Set up a little table as the focal point of the room, with a candle, or better still, a small oil lamp, light being a potent spiritual symbol. Gazing at the steady flame before you start your meditation practice will bring concentration and introversion of the mind. This gazing is actually a concentration exercise in its own right, as explained later in the book. A flower or vase of flowers will enhance the atmosphere and fill the mind with joy. Burning incense in the morning and evening has a strongly purifying effect on the energy of the space. Use natural (not chemical) incense such as sandalwood, with its calming and cooling effect on the mind, or fragrances such as rose or frankincense. If you are of a religious nature set up an image of an uplifting spiritual symbol, such as the OM symbol, the Cross, or the Star of David; or a picture of Christ, Krishna, the Divine Mother, or Buddha. Choose what speaks to your heart and soul and helps your mind to turn within, away from worldly concerns. The powerful vibrations from repeated meditation practice will remain in the room, creating a magnetic aura, and within six months the peace and purity of the atmosphere will be quite tangible. In times of stress you can sit in the space, practice for half an hour, and experience great comfort and relief.

Which direction to face

Sitting on a clean mat (a folded woolen blanket or cotton mat are excellent for this) in front of the table, face north or east to take advantage of favourable magnetic vibrations. These directions are considered to be the most conducive to spiritual concentration.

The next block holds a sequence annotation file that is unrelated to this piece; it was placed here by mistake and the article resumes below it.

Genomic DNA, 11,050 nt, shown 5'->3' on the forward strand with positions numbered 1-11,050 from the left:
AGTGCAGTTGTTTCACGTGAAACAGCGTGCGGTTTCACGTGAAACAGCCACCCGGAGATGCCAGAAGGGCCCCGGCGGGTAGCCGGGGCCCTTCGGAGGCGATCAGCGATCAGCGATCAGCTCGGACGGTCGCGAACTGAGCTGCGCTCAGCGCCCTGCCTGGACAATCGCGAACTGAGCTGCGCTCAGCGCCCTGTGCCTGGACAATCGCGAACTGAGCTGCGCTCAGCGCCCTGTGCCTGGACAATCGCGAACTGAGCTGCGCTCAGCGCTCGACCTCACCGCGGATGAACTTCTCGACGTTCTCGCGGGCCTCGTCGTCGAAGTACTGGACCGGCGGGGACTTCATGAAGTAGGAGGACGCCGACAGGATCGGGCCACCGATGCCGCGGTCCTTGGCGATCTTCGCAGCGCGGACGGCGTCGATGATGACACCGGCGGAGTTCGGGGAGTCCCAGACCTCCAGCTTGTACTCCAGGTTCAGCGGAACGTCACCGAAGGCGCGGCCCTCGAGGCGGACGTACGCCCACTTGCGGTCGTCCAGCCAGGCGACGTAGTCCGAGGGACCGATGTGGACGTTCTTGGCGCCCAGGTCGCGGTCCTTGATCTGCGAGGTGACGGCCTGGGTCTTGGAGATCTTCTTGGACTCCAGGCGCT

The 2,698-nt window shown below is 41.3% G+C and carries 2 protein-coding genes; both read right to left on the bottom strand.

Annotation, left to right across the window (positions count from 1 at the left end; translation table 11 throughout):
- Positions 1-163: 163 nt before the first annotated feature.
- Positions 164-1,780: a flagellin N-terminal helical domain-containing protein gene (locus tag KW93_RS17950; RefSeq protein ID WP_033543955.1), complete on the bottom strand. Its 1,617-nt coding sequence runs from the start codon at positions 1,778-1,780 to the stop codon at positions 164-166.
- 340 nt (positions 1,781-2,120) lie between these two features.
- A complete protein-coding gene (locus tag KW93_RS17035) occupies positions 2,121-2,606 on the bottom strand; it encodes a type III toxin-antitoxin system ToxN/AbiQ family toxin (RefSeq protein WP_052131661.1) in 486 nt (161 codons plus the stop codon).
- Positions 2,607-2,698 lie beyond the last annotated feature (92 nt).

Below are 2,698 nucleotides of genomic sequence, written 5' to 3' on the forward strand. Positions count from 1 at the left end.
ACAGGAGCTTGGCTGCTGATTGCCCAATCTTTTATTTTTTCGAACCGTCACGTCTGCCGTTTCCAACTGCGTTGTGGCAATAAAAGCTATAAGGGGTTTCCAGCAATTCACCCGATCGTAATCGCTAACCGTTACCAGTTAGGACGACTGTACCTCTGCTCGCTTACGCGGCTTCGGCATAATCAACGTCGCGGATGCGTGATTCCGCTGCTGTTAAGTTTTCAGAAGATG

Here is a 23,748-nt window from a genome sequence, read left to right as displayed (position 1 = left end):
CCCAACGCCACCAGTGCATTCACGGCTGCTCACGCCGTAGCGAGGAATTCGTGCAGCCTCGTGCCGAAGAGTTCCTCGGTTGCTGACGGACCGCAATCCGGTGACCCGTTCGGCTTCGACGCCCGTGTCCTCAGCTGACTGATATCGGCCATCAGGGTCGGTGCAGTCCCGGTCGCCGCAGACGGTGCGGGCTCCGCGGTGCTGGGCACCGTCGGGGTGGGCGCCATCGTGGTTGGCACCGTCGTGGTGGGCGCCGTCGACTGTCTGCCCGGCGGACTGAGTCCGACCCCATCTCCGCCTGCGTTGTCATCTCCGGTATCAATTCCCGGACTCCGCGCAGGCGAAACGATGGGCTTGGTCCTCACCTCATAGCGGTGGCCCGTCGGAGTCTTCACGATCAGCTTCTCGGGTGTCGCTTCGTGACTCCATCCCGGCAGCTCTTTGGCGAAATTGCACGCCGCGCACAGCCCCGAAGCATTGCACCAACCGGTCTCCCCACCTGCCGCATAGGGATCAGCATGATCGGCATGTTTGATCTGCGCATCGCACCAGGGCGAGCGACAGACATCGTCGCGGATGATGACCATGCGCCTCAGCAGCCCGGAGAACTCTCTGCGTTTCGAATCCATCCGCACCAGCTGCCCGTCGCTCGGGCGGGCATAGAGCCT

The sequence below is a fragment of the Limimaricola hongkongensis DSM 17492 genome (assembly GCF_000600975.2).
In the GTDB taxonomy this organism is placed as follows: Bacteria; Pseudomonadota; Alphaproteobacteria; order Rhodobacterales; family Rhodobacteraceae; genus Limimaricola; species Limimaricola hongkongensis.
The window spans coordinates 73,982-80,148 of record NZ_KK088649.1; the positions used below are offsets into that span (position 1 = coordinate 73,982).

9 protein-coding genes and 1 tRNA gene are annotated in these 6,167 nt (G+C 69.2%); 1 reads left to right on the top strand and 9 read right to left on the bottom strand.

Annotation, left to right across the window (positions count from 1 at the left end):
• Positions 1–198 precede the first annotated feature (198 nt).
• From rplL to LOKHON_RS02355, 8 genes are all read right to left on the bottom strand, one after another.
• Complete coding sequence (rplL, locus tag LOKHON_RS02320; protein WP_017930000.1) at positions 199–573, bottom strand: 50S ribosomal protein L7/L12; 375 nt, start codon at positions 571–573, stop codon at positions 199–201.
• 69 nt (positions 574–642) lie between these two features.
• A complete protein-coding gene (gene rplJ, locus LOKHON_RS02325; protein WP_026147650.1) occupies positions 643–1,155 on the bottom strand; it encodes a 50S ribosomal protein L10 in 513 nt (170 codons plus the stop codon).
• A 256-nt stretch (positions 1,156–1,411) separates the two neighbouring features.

Meditating in nature

It scarcely needs mentioning that natural environments are much more favourable to the practice of meditation than cities, where pollution from noise, traffic, electronic machinery, and the high stress levels of many of the people around can make it difficult to concentrate. If you can, try to take advantage of any opportunity to meditate in nature – on a beach facing the ocean, on a peaceful river bank, under a tree, on a mountain, with the rising or setting sun. You will find the meditation qualitatively different. If like most of us, you have to meditate in the city, you can still create a protected and sacred environment and it is certainly better to meditate in a city than not to meditate at all.

Excerpt from the book: “Swamiji Said – A Collection of Teachings by Swami Vishnudevananda in His Own Words”

Study thoroughly, prayerfully and unhurriedly with an alert mind and without interruption. – Sri Swami Sivananda

Bhagavad Gita Quote

Chapter XII: The Yoga of Devotion


(Krishna speaking to Arjuna)

He who neither rejoices, nor hates, nor grieves, nor desires, renouncing good and evil, and who is full of devotion, is dear to Me.
COMMENTARY: He does not rejoice when he attains desirable objects nor does he grieve when he parts with his cherished objects. Further, he does not desire the unattained.

Repeat OM. Chant OM. Sing OM. Meditate on OM. All desires will vanish. – Sri Swami Sivananda

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Spiritual Calendar


07  Ekadasi
10  Full Moon
22  Ekadasi
24  Maha Sivarathri
26  New Moon

MARCH 2017

08  Ekadasi
12  Full Moon
13  Holi
24  Ekadasi
28 New Moon


IN THE NAMES of the ASANAS – Here are some adjectives to help understand the names of the postures:

SUPTA – Reclining – ie.  Supta Virasana (Reclining Hero Pose), Supta Baddha Konasana (Reclining Bound Angle Pose)
PARIVTTRA – Revolved. Rotated – ie  Parivrtta Trikonasana (Revolved Triangle Pose)
ADHO – Downward – ie. Adho Mukha Svanasana (Downward-Facing Dog)
MUK – Face – ie. Gomukhasana (Cow Face Pose)
ARDHA – Half – ie – Ardha Chandrasana  (Half Moon Pose)
EKA – One –  ie. Eka Pada Rajakapotasana (One-Legged King Pigeon Pose)
PADA – Foot – ie. Eka Pada Rajakapotasana (One-Legged King Pigeon Pose)
URDHVA – Upward – ie.  Urdhva Mukha Svanasana (Upward-Facing Dog)
UTTHITA – Extended –  ie. Utthita Parsvakonasana (Extended Side Angle Pose)
PARSVA – side, flank – i.e. Parsvottanasana (Intense Side Stretch Pose)
BADDHA – bound –  i.e. Baddha Konasana (Bound Ankle Pose)

The moment you turn your mind Godward, you will gain immense strength and peace. – Sri Swami Sivananda